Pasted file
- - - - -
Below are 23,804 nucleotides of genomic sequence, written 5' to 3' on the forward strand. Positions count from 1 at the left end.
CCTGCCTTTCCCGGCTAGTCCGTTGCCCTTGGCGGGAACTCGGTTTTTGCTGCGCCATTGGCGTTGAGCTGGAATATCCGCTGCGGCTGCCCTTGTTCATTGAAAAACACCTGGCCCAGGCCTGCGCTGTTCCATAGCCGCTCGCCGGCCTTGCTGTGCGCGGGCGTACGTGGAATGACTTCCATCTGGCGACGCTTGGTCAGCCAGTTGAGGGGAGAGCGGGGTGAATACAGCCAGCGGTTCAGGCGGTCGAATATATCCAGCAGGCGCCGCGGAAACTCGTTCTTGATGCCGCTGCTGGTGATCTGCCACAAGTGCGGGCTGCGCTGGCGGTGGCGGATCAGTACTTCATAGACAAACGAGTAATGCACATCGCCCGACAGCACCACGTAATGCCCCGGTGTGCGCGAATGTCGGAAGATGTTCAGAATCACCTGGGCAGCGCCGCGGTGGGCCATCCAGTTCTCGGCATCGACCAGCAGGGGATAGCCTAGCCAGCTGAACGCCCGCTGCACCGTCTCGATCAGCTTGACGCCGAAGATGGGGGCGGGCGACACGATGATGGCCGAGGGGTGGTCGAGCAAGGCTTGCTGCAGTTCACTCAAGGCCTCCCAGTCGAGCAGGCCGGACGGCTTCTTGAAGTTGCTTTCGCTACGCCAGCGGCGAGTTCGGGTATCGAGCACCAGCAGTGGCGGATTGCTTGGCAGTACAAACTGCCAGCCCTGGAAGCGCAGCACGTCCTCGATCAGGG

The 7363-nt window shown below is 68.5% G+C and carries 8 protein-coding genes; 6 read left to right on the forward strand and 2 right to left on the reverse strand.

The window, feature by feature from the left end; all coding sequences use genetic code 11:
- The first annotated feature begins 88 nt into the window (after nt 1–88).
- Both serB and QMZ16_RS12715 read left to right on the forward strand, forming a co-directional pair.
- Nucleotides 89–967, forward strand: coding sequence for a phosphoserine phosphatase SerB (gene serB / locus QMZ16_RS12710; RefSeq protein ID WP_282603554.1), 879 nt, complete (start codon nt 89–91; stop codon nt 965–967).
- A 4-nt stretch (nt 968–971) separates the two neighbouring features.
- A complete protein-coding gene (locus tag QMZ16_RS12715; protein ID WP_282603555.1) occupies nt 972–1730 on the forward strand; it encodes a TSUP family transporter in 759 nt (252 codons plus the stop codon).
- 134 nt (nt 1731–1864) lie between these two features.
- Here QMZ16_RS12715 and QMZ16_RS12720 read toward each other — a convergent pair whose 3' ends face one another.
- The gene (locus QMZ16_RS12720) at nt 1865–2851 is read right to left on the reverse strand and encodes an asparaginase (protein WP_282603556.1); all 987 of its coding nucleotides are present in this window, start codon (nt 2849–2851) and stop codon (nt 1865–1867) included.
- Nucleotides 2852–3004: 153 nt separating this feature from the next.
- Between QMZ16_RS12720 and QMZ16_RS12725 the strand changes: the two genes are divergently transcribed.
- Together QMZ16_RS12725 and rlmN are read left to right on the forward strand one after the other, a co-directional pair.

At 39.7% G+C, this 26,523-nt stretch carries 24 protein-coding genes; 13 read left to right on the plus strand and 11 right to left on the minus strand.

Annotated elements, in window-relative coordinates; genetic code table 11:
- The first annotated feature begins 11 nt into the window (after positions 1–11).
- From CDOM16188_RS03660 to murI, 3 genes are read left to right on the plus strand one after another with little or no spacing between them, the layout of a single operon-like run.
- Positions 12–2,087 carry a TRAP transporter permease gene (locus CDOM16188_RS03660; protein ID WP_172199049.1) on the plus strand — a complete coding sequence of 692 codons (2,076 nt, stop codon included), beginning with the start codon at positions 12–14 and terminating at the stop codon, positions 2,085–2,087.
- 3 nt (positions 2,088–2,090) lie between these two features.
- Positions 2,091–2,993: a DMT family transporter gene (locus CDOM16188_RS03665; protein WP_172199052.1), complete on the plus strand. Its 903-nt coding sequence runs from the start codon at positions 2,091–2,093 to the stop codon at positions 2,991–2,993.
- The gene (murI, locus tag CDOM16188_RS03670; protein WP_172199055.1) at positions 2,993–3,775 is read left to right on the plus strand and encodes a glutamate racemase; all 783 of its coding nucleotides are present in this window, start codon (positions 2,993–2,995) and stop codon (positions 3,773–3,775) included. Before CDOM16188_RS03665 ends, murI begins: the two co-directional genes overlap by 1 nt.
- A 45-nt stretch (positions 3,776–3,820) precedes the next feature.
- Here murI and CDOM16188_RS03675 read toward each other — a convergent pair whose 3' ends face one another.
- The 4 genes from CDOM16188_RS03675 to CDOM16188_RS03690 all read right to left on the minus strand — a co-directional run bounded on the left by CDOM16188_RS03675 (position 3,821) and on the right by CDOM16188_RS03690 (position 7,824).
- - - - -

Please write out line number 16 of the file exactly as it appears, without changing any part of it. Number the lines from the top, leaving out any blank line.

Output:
At 39.7% G+C, this 26,523-nt stretch carries 24 protein-coding genes; 13 read left to right on the plus strand and 11 right to left on the minus strand.